Ithaca Blog

Tuesday, February 09, 2010

A Poem of Haiti, By Todd Saddler

Todd Saddler is married to Laurie Konwinski, whose advice about donating to Haiti we recently posted. Todd and Laurie met while working in Haiti.

Last week at a community meeting Todd read a poem he wrote in Haiti in 1991, when he left Haiti after his first stay. We asked him if we could post it. It is titled "Voodoo Ceremony".


Carrying a pot out to the rear of the shrine,
I was silent.
When the women and children congregated for the cooking of the yams,
I was there.
I held little Sadya on my knees while Florence gathered mango twigs and coconut husks
for the fire.
Lwisna was sent to find a burning coal.

Flo squatted by the yams and began to peel them with an old broken blade.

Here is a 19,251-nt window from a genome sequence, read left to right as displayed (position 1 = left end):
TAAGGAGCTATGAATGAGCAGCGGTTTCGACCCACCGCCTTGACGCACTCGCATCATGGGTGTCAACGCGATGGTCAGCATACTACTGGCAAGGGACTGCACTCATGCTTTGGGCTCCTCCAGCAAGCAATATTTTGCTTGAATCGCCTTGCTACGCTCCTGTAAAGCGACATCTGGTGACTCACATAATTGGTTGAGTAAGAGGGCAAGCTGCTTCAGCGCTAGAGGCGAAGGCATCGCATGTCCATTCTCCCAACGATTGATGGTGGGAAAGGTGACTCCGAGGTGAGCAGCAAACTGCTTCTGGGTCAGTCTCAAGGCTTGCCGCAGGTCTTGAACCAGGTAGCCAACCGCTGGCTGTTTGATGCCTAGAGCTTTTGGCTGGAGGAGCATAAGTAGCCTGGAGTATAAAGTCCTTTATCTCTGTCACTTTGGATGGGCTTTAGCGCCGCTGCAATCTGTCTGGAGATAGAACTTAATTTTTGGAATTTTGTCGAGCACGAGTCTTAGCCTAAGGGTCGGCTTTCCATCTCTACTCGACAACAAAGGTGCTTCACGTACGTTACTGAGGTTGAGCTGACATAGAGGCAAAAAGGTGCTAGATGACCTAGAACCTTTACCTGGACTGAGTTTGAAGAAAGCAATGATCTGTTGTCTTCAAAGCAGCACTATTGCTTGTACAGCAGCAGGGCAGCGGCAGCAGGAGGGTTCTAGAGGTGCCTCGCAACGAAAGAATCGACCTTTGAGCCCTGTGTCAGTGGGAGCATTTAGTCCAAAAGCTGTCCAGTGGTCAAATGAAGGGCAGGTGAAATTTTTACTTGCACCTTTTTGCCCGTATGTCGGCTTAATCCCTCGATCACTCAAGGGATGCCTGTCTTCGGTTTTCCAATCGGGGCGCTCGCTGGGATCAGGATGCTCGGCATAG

She said I was happy to be leaving them in Haiti.
No; I am hidden on a mountain of sorrow.

The fire licked the scorched pot full of water which sat on three large stones.
"A white person licking a Haitian's ass," Flo said.
"Fire under a pot," I answered.
Verline grinned at the riddle and threw salt into the water.

The flame became the focus of our group
as the night thickened around us.
For almost the last time I enjoyed the deep color
of the skin stretched over their elegant frames.
The yams went into the pot.

Polson pulled out a burning twig and traced fire snakes in the air.
I wanted to speak but it was too big; words wouldn't go around it.
They still won't go around it today.
Can you see it in my eyes?

At any rate, the yams got done.
Poor Verline whimpered as she lifted the pot off the fire with the heels of her hands
and set it aside.
The children laughed and slapped their thighs:
"Did you burn yourslf, Verline?
Look, she's crying!"

I accepted the yams they gave me.
I accepted my hiding place.
I swallowed my yams.

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